It definitely could be, I just see the potential for it to be harmful to be limited, as is the word count. An athlete may vent a little bit, but he can't ramble on trashing his (former) organization. Most things being Tweeted will also be completely random and be of no consequence to anyone. Hopefully someone as smart as Rod would actually think before posting something on Twitter, as I'm sure he thinks about his blog posts.

I agree with you, I'm just saying it's much easier to make a mistake tweeting than it is to dedicate an entire blog post about it. Tweeting, in my opinion, could be worse than blogging.

Yes, Rod had a 28-28 game, but were his averages last year that much better than everyone else's? You know I'm a Rod fan, so I'm not trying to personally attack him or his abilities, but I think you make an excellent point when you say "when he's motivated." From my small exposure to Rod, he seems pretty inconsistent. I have also heard that he is not the greatest practice-player, being referred to as "Knucklehead" by a coach. These are also possible factors in his not being called up. I have no idea if those are still true or if that's even the perception of him around the league, it's just a possibility that I'm throwing out there. The sentiments I expressed were meant to show how NBA general managers think, on which you seem to agree with me.

Yes, Rod led the league in rebounding last year. His rebounding numbers were great. NBA GM's may think like that, but why would you, as a fan, choose to take that side? It's that antiquated thinking that can set the league back, in my opinion.

I think you should read what I'm trying to say here. You original question was if blogging was a downfall, I'm trying to point out how it could be considered that way. I want Rod to make it, and I really doubt he would ever do anything to harm his chances. However, my goal is to point outwhy it could be his downfall, because, ultimately, my opinion doesn't matter. An NBA GM's does. That is why I present that argument.

It could be considered a downfall, yes, but the original issue is do you think it should inhibit his chances at the NBA, not do you think there's a possibility that it may.

No, I do not think it should inhibit his chances at all. He has no history of attacking, or complaining about, his team. My goal was to point out that this could be (is?) a potential problem in his achieving an NBA call-up. My simply saying, "I like him, I think he should be called up!" doesn't present any relevant facts or sides of the argument.

It does represent the fact that he has in fact done the things needed to be noticed by you, a non-D-League fan, not living in North Dakota, where he's played the majority of his career.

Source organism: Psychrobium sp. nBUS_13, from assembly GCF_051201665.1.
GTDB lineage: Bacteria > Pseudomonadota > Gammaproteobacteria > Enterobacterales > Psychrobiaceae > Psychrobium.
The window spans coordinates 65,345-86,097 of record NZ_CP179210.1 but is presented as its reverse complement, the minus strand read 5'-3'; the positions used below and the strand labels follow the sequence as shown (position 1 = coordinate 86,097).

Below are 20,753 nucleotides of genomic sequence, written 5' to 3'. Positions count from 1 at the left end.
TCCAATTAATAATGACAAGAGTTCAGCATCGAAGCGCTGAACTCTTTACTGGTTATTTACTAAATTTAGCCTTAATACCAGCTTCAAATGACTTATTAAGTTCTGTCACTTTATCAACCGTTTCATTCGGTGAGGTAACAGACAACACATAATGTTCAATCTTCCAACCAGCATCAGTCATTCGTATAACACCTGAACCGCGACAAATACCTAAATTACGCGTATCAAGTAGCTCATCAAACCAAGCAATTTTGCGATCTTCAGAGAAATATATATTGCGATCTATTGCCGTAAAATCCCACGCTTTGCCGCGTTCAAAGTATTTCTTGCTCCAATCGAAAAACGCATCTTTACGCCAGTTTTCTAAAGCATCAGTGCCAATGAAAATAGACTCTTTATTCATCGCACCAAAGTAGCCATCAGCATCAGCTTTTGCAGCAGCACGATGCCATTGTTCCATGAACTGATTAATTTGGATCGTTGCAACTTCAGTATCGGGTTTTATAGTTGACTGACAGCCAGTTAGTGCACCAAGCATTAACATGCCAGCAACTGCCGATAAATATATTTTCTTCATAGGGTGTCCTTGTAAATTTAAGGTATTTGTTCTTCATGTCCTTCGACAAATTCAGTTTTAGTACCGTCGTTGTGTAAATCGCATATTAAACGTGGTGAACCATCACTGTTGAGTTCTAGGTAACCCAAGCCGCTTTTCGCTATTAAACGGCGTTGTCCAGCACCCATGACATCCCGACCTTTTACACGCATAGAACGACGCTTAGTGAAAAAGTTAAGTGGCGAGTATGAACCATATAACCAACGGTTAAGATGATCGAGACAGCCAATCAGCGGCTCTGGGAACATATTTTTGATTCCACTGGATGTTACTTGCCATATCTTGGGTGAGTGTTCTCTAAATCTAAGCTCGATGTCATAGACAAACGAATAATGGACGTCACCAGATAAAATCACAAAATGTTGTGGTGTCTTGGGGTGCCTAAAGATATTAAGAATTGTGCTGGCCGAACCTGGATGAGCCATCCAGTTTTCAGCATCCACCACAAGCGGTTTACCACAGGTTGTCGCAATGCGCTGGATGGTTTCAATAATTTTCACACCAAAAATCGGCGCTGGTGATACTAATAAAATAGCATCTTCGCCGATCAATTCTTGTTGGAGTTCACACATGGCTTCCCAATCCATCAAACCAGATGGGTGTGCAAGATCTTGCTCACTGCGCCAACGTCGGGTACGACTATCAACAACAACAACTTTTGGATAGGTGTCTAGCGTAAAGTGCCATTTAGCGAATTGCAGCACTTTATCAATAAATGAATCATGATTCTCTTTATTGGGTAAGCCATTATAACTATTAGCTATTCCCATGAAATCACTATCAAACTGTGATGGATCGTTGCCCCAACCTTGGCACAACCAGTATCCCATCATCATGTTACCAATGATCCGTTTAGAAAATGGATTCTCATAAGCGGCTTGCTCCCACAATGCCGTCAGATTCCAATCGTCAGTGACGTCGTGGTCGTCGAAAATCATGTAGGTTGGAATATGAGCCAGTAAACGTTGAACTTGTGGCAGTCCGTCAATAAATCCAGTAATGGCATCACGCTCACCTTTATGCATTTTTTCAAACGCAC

My point about Shirley (who was also smart, mechanical engineering degree from Iowa State) was that even if a team did let Rod blog on the team site, he would still have his own site, and what would prevent him from writing a book? I DO NOT think Rod would write anything at all negative about his prospective team, but there is the possibility that he could. Of course, any player could do this, but Rod already has his medium and following established. I think we can agree that Rod is not going to be an All-Star, or even a starter in the NBA. Because of this, GMs don't feel the need to take a risk on him. This is my theory. And how dare you connect it to my political preferences!

What's it matter if Benson pens a post-career book about his playing career? During his career, it could be a problem, but if they can put clauses in contracts about not being able to ride moped's, I'm sure they can make sure players don't write books without the teams consent. I also think that Rod could just as easily post something on TMRB that says, "hey fans, check me out at my new spot, the official Knicks blog!" I apologize for bringing your political preferences into my rebuttal, but I do feel that it does at least make sense in our differences in opinions. Correct me if I'm wrong. Maybe not directly, but if there was a way to poll that, I believe it would even out.

It matters because teams think it matters. They don't want to be cast in a negative light. Ever. Now or in the future. I don't know whether or not they could put something like not writing a book in a contract. The reason they can have the thing about riding mopeds is because there is an inherent physical risk in doing so. This risk is deemed "unnecessary" and thus banned.

Paul Shirley was writing his blog while he was in the NBA, just so you know. I'm under the assumption, if a team is willing to pay someone $30k for 10-days of work, they could work in a no book writing clause.

I know he was. I am saying I never read it, now or when he was in the league. As such I do not know if he ever "attacked" his team/teammates in it. I do know that he did so in his book. As for the book clause, I would guess they can't include that type of language in a contract. It would be different than a non-compete clause and I would guess the CBA contains language preventing teams from be too controlling of players non-playing lives. Yes, I know, moped riding is non-playing, but an accident does directly affect a player's ability to perform. (Jay Williams? Motorcycle, but same thing.)

I don't know who I'd ask about this, but the way you're talking, a blog can be just as harmful as a motorcycle accident.